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A billing officer, also called a billing clerk or billing agent, among other titles, is in charge of carrying out the billing and collections functions of an office, notably although not necessarily in the healthcare field. Although experience in and special knowledge of industry terminology and billing practices and codes are necessary for this job, a college education is not mandatory.
A billing officer is in charge of the billing and collections of an office, which comprises several functions. You should be able to maintain billing records in adherence with the policy of the particular office you work for. Typical duties include typing in billing data into a computer for all services rendered with proper coding, filing claims submissions, allocating collections and filing receipts, calculating closing and balancing on a daily and monthly basis, and basic bookkeeping.
The average salary of a billing officer is $54,000 per year, according to the Simply Hired website. Salaries can vary dramatically according to geographic location, industry, company, experience and benefits. For example, the average salary of a hospital billing officer is $63,000 per year.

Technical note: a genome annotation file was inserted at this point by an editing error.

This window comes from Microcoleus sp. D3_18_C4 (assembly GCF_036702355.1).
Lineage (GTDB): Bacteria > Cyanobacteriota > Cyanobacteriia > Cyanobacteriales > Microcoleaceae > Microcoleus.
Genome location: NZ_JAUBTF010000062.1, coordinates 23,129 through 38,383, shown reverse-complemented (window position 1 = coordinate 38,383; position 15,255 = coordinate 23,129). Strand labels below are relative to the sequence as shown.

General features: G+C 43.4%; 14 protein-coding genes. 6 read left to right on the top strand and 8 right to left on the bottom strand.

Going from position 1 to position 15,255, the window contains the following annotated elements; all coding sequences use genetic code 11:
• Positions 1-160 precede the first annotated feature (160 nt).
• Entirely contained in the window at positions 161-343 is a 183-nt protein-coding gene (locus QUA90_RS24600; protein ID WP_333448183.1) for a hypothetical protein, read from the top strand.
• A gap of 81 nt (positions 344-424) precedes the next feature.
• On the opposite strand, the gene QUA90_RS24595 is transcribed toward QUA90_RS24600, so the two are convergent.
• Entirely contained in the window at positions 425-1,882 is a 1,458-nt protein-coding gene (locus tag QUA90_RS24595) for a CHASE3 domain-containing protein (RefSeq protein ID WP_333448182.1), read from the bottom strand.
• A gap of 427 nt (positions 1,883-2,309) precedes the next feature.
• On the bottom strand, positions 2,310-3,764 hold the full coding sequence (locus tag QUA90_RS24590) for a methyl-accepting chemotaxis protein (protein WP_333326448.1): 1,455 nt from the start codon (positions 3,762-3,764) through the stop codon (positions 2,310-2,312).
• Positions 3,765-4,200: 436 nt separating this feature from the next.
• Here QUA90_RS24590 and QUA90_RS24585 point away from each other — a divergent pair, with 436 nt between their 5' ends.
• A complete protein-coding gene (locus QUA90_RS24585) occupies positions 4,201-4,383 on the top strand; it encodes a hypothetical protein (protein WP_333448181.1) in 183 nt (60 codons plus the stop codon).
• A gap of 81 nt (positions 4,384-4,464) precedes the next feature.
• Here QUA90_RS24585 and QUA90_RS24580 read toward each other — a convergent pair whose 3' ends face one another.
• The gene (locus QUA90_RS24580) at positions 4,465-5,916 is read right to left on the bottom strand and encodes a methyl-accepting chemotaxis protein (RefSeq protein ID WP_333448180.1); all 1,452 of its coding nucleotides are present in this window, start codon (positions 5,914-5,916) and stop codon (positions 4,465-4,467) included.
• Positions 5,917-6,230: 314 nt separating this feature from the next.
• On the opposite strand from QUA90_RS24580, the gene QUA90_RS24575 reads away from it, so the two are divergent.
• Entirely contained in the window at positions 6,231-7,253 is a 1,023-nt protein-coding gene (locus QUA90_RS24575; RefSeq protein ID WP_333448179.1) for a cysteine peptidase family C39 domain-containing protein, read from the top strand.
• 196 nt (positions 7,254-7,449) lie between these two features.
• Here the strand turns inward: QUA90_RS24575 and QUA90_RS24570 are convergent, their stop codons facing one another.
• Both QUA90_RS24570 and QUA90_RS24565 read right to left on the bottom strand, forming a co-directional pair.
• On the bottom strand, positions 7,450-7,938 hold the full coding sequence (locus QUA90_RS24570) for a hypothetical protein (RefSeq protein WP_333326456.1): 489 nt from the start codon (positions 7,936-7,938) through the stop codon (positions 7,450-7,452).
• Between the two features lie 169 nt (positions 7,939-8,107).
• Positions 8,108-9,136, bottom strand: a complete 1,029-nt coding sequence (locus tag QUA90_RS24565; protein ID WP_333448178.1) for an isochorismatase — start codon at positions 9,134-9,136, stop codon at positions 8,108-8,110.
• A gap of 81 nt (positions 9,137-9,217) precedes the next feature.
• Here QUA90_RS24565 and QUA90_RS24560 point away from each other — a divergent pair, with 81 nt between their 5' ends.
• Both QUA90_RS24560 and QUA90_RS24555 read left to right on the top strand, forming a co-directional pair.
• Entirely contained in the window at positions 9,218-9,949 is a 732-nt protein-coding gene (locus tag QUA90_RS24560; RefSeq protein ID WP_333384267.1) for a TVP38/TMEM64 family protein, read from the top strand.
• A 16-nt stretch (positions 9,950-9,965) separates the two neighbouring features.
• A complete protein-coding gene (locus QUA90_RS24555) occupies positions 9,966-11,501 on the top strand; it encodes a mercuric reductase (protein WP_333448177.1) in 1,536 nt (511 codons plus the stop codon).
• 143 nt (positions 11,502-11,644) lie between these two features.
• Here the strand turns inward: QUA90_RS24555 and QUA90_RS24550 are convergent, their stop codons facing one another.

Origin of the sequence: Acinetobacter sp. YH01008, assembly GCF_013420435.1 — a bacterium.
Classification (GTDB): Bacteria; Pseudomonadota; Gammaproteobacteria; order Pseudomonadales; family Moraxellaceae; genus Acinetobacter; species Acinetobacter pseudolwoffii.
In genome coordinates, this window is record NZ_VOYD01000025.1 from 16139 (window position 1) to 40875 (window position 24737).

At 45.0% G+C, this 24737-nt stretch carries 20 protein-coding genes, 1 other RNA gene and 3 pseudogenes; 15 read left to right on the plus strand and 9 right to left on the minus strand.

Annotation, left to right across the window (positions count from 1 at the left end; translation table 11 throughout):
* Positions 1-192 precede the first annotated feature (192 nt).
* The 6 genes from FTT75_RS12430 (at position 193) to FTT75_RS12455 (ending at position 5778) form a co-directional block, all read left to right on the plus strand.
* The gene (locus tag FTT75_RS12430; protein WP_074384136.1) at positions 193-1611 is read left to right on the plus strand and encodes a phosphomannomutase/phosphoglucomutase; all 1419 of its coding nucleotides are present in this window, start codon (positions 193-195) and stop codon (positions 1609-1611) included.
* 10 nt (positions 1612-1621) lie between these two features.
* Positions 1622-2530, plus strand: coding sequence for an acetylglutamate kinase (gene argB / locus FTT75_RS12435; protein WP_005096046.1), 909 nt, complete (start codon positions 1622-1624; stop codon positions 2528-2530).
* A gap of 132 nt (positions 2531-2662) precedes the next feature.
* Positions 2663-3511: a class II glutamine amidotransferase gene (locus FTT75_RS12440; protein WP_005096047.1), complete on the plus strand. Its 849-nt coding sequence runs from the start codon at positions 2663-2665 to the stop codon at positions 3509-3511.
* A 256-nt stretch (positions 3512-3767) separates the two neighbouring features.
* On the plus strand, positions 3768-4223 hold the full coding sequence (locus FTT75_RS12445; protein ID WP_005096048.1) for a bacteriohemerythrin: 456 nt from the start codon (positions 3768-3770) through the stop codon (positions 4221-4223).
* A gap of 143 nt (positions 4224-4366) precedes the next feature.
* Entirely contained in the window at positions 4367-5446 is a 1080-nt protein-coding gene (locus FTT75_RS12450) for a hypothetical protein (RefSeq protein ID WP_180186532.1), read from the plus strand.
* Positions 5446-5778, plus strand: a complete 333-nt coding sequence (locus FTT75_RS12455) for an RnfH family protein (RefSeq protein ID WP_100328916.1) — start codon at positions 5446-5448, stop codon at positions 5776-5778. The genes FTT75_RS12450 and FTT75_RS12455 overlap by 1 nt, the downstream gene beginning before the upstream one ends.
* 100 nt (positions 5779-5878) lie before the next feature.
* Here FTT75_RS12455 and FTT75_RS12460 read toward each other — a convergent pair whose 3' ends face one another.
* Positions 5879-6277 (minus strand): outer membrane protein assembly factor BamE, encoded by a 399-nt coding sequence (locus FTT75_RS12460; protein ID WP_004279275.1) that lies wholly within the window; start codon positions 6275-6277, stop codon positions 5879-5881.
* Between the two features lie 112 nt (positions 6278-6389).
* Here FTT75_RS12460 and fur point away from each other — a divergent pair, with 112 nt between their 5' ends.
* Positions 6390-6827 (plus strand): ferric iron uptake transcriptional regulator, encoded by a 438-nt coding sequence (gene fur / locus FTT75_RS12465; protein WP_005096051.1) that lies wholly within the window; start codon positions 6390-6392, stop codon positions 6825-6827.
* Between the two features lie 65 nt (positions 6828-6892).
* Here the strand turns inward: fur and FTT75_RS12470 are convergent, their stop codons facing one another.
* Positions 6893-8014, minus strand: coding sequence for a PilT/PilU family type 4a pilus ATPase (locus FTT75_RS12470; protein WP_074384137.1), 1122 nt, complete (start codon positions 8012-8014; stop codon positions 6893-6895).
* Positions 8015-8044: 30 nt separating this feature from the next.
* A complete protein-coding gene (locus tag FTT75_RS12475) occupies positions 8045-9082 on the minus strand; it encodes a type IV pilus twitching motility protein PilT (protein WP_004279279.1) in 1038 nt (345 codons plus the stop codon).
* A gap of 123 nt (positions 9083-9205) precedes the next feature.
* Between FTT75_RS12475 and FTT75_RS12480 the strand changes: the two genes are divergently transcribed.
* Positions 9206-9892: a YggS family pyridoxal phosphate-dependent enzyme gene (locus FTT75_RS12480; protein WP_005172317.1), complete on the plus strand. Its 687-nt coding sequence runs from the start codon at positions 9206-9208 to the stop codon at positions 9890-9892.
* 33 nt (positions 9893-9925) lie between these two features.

Billing officers should be able to multitask, communicate and work well with others, and work well and quickly under pressure. You should have some knowledge of and experience in bookkeeping and office management. Computer proficiency is essential.
Education and Experience
A billing officer should be a high school graduate or have a GED as well as training or experience with bookkeeping and should know the industry's terminology. Billing officers working in medical offices must have an understanding of CPT (Current Procedural Terminology), which are codes published by the American Medical Association for medical services, and of the ICD-9-CM (International Classification of Diseases, 9th Revision, Clinical Modification) coding system for health-related details such as diseases and conditions, injuries and symptoms.